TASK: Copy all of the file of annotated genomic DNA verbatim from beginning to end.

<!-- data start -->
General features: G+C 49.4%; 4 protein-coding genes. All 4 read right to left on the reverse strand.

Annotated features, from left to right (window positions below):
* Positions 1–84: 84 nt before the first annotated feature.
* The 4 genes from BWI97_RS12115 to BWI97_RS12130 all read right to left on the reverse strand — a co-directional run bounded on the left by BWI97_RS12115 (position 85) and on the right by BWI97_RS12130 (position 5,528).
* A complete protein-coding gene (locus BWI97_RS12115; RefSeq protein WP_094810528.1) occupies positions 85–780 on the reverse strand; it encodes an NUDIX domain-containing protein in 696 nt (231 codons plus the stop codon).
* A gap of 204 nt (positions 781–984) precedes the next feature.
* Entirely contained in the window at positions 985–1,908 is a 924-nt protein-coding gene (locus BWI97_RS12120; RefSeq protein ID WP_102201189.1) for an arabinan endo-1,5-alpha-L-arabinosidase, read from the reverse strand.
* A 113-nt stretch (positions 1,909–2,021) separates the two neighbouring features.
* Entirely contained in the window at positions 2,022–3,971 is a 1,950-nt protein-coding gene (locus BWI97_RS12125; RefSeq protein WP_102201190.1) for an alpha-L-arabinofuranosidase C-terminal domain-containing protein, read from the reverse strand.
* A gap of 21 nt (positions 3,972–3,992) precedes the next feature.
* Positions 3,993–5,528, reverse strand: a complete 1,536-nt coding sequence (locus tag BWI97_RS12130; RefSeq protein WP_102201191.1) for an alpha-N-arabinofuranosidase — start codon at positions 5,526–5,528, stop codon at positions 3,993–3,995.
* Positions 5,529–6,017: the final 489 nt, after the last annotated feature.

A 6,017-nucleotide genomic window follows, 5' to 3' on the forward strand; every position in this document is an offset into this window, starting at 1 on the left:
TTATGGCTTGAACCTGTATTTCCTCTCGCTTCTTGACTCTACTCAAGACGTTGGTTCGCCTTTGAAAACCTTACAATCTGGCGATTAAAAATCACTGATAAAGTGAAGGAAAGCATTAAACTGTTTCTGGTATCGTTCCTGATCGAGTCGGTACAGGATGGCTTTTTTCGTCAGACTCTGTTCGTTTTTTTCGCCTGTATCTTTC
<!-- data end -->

General features: G+C 49.4%; 4 protein-coding genes. All 4 read right to left on the reverse strand.

Annotated features, from left to right (window positions below):
* Positions 1–84: 84 nt before the first annotated feature.
* The 4 genes from BWI97_RS12115 to BWI97_RS12130 all read right to left on the reverse strand — a co-directional run bounded on the left by BWI97_RS12115 (position 85) and on the right by BWI97_RS12130 (position 5,528).
* A complete protein-coding gene (locus BWI97_RS12115; RefSeq protein WP_094810528.1) occupies positions 85–780 on the reverse strand; it encodes an NUDIX domain-containing protein in 696 nt (231 codons plus the stop codon).
* A gap of 204 nt (positions 781–984) precedes the next feature.
* Entirely contained in the window at positions 985–1,908 is a 924-nt protein-coding gene (locus BWI97_RS12120; RefSeq protein ID WP_102201189.1) for an arabinan endo-1,5-alpha-L-arabinosidase, read from the reverse strand.
* A 113-nt stretch (positions 1,909–2,021) separates the two neighbouring features.
* Entirely contained in the window at positions 2,022–3,971 is a 1,950-nt protein-coding gene (locus BWI97_RS12125; RefSeq protein WP_102201190.1) for an alpha-L-arabinofuranosidase C-terminal domain-containing protein, read from the reverse strand.
* A gap of 21 nt (positions 3,972–3,992) precedes the next feature.
* Positions 3,993–5,528, reverse strand: a complete 1,536-nt coding sequence (locus tag BWI97_RS12130; RefSeq protein WP_102201191.1) for an alpha-N-arabinofuranosidase — start codon at positions 5,526–5,528, stop codon at positions 3,993–3,995.
* Positions 5,529–6,017: the final 489 nt, after the last annotated feature.

A 6,017-nucleotide genomic window follows, 5' to 3' on the forward strand; every position in this document is an offset into this window, starting at 1 on the left:
TTATGGCTTGAACCTGTATTTCCTCTCGCTTCTTGACTCTACTCAAGACGTTGGTTCGCCTTTGAAAACCTTACAATCTGGCGATTAAAAATCACTGATAAAGTGAAGGAAAGCATTAAACTGTTTCTGGTATCGTTCCTGATCGAGTCGGTACAGGATGGCTTTTTTCGTCAGACTCTGTTCGTTTTTTTCGCCTGTATCTTTC